Hopkins is known for the strength of its STEM curriculum and for the number of undergraduates immersed in some kind of scientific research on campus. Outside of the Homewood Campus, institutions like the Baltimore Underground Science Space, the Maryland Science Center and the National Aquarium make Baltimore an exciting place for scientific exploration.
Despite this, however, extra steps often need to be taken to ensure that these benefits and opportunities reach students in Baltimore’s public schools. This is where the Charm City Science League (CCSL) aims to help.
CCSL is a team of Hopkins students who mentor middle and high school students and prepare them to compete in Science Olympiad, a rigorous competition that requires students to commit to months of preparation.
Each Science Olympiad competition is divided up into events where students can demonstrate their skills in nearly all areas of STEM. Each school that registers for it can enter a team of 15 students who will cross-train for several different events.
By engaging in this kind of mentorship and academic support, CCSL helps students who are interested in STEM engage more fully in the sciences. This past year, they got to see first hand how their efforts can impact students when one of their mentees became a mentor.
Freshman Bethany Grace Kemp is a former student at Baltimore Polytechnic Institute. Kemp has been a “STEM person” her whole life, always gravitating towards engineering and math, but she didn’t start participating in Science Olympiad until her senior year at the advice of a teacher.
She looked through some of the Science Olympiad events and saw several topics she wanted to learn more about. Just a couple of months before receiving her Hopkins acceptance letter, this was how she first heard the name CCSL and, eventually, began forming relationships with student mentors just a few years older than her.
“I didn’t start doing Science Olympiad until my senior year and it was still really great getting the Hopkins mentors,” Kemp said in an interview with The News-Letter.
Mentors at CCSL helped her prepare for Science Olympiad events she found challenging.
“I was doing Designer Genes [which] I got a lot of help with every week,” Kemp recalled. “I felt like I had a much better grasp after each meeting about what I was learning.”
Kemp noted that CCSL mentors go above and beyond just preparing for events in the competition.
“They’re there to help us with whatever we need at the time. One student was studying for a chemistry exam and, even though it was completely unrelated to anything they were doing, [the mentors] were trying to be supportive of them,” she said.
The year that Kemp participated in Science Olympiad was her school's second year entering the competition. By that time, the number of students who participated had grown from six or seven members to a full team of 15 students, who spent the entire year studying for their specific events.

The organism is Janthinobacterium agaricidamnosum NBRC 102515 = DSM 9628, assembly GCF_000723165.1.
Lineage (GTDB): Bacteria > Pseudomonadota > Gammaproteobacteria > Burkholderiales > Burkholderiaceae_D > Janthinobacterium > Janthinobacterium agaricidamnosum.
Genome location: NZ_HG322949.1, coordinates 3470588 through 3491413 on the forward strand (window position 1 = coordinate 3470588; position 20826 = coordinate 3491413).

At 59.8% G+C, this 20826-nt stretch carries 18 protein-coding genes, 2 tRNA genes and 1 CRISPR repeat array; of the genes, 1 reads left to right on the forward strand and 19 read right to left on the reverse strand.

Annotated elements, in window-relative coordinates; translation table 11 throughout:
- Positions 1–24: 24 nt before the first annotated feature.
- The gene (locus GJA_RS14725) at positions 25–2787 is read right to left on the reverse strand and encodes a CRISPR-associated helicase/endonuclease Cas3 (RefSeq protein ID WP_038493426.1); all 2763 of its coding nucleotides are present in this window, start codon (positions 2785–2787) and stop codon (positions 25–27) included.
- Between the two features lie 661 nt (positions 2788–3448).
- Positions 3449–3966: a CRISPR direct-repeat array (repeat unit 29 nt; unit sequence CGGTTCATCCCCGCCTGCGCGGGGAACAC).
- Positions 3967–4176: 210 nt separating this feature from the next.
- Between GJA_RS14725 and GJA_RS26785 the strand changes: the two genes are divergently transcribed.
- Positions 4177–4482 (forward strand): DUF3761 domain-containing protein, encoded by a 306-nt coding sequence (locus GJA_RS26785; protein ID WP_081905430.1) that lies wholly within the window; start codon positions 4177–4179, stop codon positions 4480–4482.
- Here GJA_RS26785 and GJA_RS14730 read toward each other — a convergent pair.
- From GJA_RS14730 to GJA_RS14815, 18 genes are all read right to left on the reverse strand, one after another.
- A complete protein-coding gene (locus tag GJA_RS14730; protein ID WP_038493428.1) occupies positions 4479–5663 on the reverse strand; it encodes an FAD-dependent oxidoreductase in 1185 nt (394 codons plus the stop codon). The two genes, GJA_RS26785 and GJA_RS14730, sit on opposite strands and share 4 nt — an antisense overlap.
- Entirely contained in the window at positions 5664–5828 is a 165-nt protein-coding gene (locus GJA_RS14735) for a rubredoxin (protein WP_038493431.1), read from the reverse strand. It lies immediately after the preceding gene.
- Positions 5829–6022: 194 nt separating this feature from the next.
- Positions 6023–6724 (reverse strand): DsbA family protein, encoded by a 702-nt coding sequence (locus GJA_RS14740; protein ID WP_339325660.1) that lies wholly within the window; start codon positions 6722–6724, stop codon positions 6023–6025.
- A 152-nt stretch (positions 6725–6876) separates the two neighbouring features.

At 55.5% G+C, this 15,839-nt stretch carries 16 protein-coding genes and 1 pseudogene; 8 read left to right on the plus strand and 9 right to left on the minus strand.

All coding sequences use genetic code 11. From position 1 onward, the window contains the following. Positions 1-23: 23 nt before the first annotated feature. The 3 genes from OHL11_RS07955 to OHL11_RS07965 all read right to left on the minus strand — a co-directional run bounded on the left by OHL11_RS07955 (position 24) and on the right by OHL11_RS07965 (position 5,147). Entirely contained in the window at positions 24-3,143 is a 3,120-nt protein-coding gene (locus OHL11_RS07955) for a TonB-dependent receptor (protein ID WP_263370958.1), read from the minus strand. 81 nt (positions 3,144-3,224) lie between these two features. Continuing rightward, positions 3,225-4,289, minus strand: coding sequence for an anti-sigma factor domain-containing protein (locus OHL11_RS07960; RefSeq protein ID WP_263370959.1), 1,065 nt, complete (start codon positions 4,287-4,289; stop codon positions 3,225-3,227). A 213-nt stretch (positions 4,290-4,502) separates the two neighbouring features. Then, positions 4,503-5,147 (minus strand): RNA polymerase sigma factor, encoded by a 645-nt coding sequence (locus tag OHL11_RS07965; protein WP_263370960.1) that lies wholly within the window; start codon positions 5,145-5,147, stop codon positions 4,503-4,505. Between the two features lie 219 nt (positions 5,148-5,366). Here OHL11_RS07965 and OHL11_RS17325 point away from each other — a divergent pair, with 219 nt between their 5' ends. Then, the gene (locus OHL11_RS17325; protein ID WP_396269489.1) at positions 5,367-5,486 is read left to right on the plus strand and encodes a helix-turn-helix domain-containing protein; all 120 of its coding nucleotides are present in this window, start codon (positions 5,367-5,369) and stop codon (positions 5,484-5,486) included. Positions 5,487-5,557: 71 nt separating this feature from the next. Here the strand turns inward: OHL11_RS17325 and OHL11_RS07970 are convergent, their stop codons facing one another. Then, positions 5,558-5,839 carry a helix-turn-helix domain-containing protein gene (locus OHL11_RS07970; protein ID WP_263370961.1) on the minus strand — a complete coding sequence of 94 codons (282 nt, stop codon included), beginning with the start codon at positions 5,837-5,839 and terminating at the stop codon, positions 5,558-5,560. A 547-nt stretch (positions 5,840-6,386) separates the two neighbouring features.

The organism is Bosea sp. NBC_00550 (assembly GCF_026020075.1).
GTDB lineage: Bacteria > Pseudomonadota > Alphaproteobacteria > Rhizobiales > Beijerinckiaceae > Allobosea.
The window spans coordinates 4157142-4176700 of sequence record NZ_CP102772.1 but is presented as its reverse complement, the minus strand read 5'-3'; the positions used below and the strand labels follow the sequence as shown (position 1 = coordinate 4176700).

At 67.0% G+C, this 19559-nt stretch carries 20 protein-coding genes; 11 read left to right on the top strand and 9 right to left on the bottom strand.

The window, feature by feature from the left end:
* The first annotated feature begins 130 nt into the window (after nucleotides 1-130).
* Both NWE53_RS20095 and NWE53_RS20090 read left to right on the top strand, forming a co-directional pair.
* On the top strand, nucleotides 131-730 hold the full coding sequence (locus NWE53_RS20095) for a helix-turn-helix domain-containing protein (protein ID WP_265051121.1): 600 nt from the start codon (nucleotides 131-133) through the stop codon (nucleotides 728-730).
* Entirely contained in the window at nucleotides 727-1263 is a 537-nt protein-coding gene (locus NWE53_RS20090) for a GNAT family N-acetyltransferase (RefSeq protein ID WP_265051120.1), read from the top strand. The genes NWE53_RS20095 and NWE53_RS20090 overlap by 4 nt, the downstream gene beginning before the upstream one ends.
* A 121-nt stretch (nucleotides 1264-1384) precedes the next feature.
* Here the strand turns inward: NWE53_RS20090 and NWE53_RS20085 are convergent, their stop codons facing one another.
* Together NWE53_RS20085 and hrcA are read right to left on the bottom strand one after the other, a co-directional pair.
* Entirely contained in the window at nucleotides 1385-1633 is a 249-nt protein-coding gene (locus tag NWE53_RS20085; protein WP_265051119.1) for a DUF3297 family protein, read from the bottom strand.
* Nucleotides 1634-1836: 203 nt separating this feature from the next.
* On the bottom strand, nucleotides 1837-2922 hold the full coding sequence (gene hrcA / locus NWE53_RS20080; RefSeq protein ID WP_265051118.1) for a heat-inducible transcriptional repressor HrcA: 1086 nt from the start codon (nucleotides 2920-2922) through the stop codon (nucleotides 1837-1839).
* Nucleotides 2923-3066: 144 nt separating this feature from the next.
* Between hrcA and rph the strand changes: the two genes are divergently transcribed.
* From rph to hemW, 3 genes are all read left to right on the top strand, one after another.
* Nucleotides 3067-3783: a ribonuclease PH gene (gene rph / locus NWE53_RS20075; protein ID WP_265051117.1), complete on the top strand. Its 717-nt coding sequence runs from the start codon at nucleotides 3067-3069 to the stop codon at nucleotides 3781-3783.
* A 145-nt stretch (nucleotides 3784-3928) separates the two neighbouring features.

When she was finally able to compete in her five chosen events, Kemp said that the day was hectic.
“You’re studying for it the entire year and once you get to it, the day kind of flies by,” she said. “You’re always running around doing something.”
After her positive experience, Kemp knew she wanted to be involved in the organization that provided her with her first mentor even before she arrived on campus.
“As soon as I found out I was going to Hopkins it was one of the first things I wanted to get involved in — giving back as a mentor after being mentored myself,” she said.
She found CCSL at the Student Involvement Fair, submitted the application and completed an interview where her past experience as a mentee came into play.
“I was able to speak as someone who has been mentored before,” she said. “I feel like that was a unique opportunity most of the mentors haven’t had.”
In addition to helping her decide to become a mentor in college, Kemp said that her experience being mentored and competing in Science Olympiad helped her prepare for the structure of college classes.
“It had a big impact on independent learning and that’s kind of how college is,” she said, “You are not walked through every assignment. You have to do your own work to research beyond what you're given.”
Although the pandemic has halted this year’s olympiad and students are no longer physically at school, Kemp noted that the interest in Science Olympiad has increased — from one team of 15 during her year to two full teams this past year.
When operations resume, Kemp will be there. This time, she’ll be a mentor in the community she gained so much from.